Thursday, August 23, 2007


I think that the poet, whether she likes it or not, always has to struggle against what Chuck D has called the ‘dumbassification’ of American culture, against the deadening of intellects upon which our empire depends.

Ben Lerner

Anatole France is said to have spent a great deal of time seaching for the least possible variant that would turn the most worn-out and commonest phrases of journalism into something distinguished.

Ezra Pound (ABC, p. 70)

"Torque" is not in Cuddon's Dictionary of Literary Terms. Kasey, however, has provided a useful two-part definition. It is the second of these that I want to focus on: "a way of talking about a poem's ability to dodge readerly expectations, to swerve or twist away from a strict construal or single valence." Harold Bloom used similar language in the Anxiety of Influence when defining the "revisionary ratio" of the clinamen: "a corrective movement in [a new] poem, which implies that the precursor poem went accurately up to a certain point, but then should have swerved, precisely in the direction that the new poem moves." But Kasey's definition is not about a poem's relation to its precursors; it is about a poem's relation to "readerly expectations". I want to use Ben Lerner's title concept of yaw to discuss a poem's relation to culture in general, more specifically, popular culture.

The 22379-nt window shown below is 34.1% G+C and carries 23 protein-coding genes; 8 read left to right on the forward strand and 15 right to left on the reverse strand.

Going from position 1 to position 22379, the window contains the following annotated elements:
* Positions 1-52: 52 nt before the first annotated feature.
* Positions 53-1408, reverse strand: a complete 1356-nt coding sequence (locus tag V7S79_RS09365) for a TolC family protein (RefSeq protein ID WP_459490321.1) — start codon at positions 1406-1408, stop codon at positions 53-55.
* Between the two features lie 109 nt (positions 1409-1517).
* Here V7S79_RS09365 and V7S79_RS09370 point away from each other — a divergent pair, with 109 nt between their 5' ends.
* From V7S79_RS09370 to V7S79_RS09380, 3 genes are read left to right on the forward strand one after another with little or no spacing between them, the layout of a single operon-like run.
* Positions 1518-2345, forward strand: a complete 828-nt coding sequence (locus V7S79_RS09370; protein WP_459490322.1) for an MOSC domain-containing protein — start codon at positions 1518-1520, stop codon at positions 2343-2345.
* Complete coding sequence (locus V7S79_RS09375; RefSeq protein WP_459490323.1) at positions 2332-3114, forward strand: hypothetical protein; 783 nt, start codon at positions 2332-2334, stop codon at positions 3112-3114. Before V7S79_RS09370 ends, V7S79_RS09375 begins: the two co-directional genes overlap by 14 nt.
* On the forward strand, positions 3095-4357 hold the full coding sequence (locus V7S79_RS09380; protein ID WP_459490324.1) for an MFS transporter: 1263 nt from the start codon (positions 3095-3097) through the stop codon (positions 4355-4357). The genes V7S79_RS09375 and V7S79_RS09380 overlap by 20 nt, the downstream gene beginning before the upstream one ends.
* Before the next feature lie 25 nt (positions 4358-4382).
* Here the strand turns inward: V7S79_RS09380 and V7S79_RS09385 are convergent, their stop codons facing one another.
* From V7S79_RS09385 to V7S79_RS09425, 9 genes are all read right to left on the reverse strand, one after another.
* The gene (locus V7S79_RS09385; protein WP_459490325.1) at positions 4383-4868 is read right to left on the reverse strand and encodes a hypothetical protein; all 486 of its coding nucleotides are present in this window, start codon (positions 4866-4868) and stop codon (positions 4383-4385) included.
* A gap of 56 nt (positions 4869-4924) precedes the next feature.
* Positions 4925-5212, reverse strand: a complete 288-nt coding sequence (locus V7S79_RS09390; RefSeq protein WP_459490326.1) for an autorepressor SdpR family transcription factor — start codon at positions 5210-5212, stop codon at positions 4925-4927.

More later.

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